So far, the World Cup has been an unbridled joy. There have been more goals per game—3.1—than in any tournament since 1958. And in the brief lulls between goals, there has been a smattering of dodgy refereeing, laughable play-acting and lots of shaving foam on the pitch.
The tournament schedule is fairly unforgiving, and with still over 20 group matches and 16 knock-out games to go, it is useful to have a look at which one of them may be worth watching.
Among the 32 finalists in this year’s tournament, these are the teams with the highest and lowest goals-per-game ratios in World Cup history:
Admittedly, sample size is an awkward factor in this analysis. Goal-shy Greece and Honduras have played only 14 matches between them, and so can be said to be still finding their feet at World Cup level. Indeed, experience appears to count in hitting the back of the net. The two highest average scorers, Brazil and Germany, are among the World Cup’s most regular participants. The true outlier when goals are mapped onto appearances is the Ivory Coast, which scores as frequently as Italy (1.6 goals per game), despite Italy having played 74 more World Cup games.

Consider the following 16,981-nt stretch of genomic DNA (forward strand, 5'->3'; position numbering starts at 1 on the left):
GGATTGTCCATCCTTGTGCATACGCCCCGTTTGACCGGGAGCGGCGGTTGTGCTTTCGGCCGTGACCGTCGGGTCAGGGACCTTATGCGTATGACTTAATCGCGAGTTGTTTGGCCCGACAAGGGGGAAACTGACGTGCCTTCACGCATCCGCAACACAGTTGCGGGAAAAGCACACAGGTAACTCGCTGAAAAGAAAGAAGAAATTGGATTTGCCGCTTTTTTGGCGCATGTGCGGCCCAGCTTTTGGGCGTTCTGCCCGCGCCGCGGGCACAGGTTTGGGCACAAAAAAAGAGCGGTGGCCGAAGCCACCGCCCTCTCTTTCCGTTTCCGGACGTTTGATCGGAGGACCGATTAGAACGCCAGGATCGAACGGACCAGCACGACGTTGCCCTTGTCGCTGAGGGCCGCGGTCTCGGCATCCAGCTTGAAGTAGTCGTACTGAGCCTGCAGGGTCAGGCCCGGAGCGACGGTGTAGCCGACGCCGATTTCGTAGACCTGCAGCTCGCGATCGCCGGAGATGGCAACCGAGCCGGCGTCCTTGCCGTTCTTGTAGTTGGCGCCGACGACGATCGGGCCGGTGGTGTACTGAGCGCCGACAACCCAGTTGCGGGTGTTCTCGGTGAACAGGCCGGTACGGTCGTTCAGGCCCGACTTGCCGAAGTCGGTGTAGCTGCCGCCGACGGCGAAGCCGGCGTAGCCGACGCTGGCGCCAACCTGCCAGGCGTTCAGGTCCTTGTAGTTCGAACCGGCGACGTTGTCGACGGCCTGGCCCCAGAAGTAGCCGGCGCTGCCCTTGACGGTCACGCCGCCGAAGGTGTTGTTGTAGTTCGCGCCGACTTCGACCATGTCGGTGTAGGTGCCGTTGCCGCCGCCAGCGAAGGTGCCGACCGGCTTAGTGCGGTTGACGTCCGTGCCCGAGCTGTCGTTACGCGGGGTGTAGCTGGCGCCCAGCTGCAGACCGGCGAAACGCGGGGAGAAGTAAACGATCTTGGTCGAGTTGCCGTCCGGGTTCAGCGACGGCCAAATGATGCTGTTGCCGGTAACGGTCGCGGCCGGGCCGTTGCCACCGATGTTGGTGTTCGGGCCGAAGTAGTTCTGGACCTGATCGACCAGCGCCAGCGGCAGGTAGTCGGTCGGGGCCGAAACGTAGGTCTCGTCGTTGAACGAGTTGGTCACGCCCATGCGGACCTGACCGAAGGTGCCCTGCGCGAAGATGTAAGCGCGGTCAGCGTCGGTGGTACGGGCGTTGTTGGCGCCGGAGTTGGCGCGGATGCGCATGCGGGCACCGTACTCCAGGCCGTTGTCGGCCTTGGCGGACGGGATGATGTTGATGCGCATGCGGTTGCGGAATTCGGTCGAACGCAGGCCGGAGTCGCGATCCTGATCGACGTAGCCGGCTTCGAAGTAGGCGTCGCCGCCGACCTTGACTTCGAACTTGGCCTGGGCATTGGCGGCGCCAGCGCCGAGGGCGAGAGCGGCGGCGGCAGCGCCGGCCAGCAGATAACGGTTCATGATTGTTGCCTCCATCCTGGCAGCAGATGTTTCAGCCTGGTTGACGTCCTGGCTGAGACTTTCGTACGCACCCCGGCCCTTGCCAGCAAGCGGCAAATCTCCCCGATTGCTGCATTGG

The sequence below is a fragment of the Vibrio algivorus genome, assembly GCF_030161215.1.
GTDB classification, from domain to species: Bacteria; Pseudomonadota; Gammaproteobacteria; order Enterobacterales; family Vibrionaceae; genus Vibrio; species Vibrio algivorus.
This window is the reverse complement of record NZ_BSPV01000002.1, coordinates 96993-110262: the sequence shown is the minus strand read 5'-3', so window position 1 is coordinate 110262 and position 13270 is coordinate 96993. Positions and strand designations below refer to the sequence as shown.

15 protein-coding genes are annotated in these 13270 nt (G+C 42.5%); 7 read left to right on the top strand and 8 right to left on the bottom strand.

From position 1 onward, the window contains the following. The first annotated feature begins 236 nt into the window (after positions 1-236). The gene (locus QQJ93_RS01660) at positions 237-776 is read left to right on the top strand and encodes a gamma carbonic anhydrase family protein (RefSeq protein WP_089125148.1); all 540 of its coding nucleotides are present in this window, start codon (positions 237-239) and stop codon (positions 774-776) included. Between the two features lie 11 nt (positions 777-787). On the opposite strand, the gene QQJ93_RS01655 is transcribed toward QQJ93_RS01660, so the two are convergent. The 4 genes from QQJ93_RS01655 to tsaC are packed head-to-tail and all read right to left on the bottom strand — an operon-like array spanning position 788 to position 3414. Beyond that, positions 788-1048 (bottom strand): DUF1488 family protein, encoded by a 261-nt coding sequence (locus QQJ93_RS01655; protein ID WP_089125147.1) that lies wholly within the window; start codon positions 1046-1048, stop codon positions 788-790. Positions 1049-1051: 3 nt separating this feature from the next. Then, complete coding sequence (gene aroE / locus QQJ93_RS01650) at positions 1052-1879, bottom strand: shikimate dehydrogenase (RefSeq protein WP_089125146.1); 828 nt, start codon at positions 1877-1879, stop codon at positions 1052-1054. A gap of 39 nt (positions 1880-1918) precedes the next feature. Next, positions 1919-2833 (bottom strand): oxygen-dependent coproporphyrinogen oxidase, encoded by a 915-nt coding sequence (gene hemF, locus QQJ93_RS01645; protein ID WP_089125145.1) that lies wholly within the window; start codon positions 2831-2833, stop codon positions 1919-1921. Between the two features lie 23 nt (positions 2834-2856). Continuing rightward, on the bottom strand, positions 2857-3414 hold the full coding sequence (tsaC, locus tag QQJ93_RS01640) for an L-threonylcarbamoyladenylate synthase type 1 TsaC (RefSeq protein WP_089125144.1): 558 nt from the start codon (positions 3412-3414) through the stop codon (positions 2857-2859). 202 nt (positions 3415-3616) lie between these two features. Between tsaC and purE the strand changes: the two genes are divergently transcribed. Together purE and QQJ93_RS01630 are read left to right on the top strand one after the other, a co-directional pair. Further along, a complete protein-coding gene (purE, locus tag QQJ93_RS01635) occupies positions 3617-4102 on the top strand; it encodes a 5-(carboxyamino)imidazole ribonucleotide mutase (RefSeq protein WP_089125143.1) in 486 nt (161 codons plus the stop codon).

By adding the average number of goals scored per team together, here is the list of the games expected to produce the highest number of goals (and one that won’t):
Raising the hopes of defenders and goalkeepers everywhere is the fact that the Brazil vs Mexico game, which was expected to produce at least three goals, ended 0-0 on Tuesday. Demonstrating the fallibility of relying on past performance as an indicator of future trends was the Mexican goalkeeper, Guillermo Ochoa, whose save from Neymar has been touted as one of the best in football history.
Here’s to you, Mr Ochoa, for defying the odds and creating some World Cup magic.